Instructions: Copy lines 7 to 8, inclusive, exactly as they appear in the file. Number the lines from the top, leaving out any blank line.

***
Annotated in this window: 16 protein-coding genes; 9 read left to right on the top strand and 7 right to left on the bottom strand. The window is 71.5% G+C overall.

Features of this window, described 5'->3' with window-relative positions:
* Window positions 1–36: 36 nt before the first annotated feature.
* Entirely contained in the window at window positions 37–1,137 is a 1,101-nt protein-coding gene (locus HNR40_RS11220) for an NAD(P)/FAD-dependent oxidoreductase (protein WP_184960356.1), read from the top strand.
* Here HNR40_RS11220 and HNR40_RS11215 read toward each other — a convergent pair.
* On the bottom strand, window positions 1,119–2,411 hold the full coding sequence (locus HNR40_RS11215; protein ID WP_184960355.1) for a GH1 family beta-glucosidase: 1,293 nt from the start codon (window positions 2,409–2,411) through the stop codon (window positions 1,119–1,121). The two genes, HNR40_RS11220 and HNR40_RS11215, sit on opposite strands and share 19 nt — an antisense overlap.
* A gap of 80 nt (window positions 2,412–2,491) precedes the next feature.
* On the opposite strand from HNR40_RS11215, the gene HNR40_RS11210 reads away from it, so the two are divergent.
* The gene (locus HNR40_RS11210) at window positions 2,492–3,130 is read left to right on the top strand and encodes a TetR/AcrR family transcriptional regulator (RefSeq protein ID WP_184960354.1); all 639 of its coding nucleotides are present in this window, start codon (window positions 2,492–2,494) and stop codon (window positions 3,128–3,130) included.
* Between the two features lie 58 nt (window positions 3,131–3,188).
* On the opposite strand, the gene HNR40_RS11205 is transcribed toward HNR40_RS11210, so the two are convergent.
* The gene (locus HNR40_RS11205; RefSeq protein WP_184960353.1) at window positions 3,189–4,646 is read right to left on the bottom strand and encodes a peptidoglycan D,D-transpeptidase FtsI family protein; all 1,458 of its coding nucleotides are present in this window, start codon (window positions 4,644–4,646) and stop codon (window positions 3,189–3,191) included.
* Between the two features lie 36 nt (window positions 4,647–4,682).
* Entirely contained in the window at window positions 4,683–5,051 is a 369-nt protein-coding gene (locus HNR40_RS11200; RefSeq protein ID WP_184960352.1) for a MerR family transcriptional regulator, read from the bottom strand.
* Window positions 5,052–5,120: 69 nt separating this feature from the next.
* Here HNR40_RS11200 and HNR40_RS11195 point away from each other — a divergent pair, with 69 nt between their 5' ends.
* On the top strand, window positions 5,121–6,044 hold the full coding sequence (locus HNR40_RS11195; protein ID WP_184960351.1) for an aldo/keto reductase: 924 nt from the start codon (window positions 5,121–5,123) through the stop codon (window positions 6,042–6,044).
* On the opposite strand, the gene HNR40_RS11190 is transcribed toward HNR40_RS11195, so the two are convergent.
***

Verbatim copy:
* A gap of 80 nt (window positions 2,412–2,491) precedes the next feature.
* On the opposite strand from HNR40_RS11215, the gene HNR40_RS11210 reads away from it, so the two are divergent.